Corneal cross-linking (CXL) is an in-office eye procedure that strengthens the cornea if it’s been weakened by keratoconus, other corneal disease, or (rarely) a complication of LASIK surgery. Alternative and brand names for the procedure include corneal crosslinking, corneal collagen crosslinking, C3-R, CCL and KXL.
The minimally invasive CXL procedure involves applying liquid riboflavin (vitamin B2) to the surface of the eye, followed by treatment with a controlled application of ultraviolet light, to eliminate corneal ectasia.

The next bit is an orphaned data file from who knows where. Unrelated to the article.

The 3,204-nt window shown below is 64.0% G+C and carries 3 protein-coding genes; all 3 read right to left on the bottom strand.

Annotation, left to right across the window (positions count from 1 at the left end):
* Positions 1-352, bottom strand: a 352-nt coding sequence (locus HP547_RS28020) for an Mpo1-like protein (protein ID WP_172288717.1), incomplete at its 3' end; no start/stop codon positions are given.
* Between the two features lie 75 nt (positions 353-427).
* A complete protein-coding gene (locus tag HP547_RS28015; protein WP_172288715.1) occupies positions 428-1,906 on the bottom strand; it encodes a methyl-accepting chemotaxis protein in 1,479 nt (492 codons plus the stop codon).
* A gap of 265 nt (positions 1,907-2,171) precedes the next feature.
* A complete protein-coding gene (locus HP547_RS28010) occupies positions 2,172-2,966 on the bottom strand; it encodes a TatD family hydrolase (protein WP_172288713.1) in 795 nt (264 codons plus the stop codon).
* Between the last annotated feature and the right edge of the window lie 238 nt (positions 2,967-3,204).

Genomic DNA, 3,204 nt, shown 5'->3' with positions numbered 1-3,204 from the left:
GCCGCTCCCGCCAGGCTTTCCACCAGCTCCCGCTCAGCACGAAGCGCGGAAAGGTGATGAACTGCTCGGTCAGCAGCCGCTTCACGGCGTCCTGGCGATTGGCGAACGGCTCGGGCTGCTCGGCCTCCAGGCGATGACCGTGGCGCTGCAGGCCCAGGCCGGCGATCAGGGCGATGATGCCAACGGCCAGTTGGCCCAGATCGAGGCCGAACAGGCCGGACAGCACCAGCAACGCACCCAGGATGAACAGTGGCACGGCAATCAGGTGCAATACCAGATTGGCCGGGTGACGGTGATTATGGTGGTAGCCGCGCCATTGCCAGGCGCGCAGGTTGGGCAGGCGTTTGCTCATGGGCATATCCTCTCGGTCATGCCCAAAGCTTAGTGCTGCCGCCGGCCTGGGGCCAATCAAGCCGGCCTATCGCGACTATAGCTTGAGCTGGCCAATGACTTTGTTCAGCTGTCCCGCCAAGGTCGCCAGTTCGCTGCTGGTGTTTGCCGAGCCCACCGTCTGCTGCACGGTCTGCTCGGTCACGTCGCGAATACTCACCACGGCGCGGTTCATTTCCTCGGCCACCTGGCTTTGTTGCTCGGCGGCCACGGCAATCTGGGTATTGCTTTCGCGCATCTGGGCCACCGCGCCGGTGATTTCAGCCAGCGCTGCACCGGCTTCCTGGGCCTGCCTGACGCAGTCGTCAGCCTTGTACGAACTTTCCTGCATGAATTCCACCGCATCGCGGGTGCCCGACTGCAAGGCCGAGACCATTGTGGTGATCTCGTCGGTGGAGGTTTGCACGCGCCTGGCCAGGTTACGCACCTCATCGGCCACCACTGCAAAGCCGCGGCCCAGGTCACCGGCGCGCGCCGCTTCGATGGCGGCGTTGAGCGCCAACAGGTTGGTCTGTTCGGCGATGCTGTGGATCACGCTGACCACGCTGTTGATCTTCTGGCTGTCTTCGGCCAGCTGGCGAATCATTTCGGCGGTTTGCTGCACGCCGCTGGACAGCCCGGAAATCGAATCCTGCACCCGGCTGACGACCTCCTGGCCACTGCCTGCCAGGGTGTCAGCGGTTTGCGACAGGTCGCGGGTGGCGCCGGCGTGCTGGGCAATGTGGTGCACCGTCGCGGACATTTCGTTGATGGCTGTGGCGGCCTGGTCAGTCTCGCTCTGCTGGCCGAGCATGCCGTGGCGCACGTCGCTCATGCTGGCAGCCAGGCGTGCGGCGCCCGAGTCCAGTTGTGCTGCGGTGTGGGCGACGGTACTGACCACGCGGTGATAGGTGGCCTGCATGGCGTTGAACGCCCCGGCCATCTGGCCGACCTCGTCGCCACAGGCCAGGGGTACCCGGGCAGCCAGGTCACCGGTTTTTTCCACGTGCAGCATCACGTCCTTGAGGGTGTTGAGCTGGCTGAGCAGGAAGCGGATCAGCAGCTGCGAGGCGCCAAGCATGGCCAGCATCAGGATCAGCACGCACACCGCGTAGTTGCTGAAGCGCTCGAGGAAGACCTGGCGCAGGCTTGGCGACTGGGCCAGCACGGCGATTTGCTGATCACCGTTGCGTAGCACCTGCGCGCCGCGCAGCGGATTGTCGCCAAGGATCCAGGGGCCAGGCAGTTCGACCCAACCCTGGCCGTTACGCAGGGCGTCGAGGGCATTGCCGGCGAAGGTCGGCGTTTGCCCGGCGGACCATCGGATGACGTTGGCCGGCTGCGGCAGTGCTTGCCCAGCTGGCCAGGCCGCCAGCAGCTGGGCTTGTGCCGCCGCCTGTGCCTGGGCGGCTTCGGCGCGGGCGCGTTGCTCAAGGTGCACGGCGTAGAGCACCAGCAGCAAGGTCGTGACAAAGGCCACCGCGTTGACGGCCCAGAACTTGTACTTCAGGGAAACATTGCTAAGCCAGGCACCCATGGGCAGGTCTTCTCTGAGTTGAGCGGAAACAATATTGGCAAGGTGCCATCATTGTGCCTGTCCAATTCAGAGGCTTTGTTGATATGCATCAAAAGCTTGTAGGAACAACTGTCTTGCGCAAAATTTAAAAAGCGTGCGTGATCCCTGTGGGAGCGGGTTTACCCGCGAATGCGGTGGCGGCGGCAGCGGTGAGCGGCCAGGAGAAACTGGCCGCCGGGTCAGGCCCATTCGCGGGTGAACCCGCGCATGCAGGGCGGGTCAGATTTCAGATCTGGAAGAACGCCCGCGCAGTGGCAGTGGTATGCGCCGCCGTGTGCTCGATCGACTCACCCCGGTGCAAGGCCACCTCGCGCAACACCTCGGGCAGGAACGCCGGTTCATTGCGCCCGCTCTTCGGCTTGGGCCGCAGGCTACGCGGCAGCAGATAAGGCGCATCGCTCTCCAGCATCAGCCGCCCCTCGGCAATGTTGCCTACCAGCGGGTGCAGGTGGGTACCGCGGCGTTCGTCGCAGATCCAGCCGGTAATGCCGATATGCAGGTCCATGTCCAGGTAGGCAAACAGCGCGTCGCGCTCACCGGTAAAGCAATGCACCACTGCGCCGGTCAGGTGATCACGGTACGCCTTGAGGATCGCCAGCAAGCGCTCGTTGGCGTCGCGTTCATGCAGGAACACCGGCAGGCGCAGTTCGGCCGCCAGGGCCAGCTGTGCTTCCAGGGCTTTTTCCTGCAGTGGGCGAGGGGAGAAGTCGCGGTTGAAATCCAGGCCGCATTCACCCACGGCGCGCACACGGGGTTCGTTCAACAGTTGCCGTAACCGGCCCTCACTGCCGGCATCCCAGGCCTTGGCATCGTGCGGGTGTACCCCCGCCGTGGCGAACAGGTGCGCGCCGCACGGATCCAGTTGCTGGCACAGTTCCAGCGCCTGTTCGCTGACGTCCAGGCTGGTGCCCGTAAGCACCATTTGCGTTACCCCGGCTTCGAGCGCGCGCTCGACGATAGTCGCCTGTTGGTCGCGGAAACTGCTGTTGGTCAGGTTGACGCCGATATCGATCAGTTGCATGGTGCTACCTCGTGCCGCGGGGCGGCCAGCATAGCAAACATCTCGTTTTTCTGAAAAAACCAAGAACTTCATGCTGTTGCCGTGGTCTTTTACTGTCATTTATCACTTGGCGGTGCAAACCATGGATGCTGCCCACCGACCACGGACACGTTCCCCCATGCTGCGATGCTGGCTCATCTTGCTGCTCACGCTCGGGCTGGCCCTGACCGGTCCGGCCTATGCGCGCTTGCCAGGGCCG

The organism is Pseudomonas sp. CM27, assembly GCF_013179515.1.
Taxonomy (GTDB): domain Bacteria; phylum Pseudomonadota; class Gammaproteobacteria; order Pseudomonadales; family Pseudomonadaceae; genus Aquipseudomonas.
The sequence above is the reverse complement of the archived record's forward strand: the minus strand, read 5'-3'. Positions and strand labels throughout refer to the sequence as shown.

The two basic types of corneal cross-linking are:
Epithelium-off CXL. In this type of cross-linking procedure, the thin outer layer (epithelium) of the cornea is removed to allow the liquid riboflavin to more easily penetrate the corneal tissue.
Epithelium-on CXL. In this procedure (also called transepithelial CXL), the protective corneal epithelium is left intact, requiring a longer riboflavin “loading” time.
Corneal crosslinking also can be combined with other procedures for keratoconus treatment. For example, combining CXL with implanting tiny arc-shaped corneal inserts called Intacs has been shown to help reshape and stabilize the cornea in more advanced cases of keratoconus.